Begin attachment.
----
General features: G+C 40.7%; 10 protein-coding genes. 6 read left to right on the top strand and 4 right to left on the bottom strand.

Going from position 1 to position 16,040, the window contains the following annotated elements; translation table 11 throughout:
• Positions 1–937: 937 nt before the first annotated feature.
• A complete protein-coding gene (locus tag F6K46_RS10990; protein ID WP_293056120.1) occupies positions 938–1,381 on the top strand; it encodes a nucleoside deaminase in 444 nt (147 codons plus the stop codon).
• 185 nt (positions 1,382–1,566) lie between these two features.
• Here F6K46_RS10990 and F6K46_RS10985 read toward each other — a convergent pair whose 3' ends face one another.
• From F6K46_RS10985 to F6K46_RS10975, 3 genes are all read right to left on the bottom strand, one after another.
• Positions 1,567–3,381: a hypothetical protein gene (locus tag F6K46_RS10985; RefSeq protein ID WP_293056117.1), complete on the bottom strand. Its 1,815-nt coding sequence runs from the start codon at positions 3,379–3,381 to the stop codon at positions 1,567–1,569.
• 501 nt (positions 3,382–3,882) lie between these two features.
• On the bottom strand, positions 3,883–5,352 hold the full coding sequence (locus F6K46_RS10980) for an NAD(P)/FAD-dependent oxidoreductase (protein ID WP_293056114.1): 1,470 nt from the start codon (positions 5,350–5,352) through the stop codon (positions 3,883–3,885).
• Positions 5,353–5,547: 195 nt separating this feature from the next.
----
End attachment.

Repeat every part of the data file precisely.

General features: G+C 40.7%; 10 protein-coding genes. 6 read left to right on the top strand and 4 right to left on the bottom strand.

Going from position 1 to position 16,040, the window contains the following annotated elements; translation table 11 throughout:
• Positions 1–937: 937 nt before the first annotated feature.
• A complete protein-coding gene (locus tag F6K46_RS10990; protein ID WP_293056120.1) occupies positions 938–1,381 on the top strand; it encodes a nucleoside deaminase in 444 nt (147 codons plus the stop codon).
• 185 nt (positions 1,382–1,566) lie between these two features.
• Here F6K46_RS10990 and F6K46_RS10985 read toward each other — a convergent pair whose 3' ends face one another.
• From F6K46_RS10985 to F6K46_RS10975, 3 genes are all read right to left on the bottom strand, one after another.
• Positions 1,567–3,381: a hypothetical protein gene (locus tag F6K46_RS10985; RefSeq protein ID WP_293056117.1), complete on the bottom strand. Its 1,815-nt coding sequence runs from the start codon at positions 3,379–3,381 to the stop codon at positions 1,567–1,569.
• 501 nt (positions 3,382–3,882) lie between these two features.
• On the bottom strand, positions 3,883–5,352 hold the full coding sequence (locus F6K46_RS10980) for an NAD(P)/FAD-dependent oxidoreductase (protein ID WP_293056114.1): 1,470 nt from the start codon (positions 5,350–5,352) through the stop codon (positions 3,883–3,885).
• Positions 5,353–5,547: 195 nt separating this feature from the next.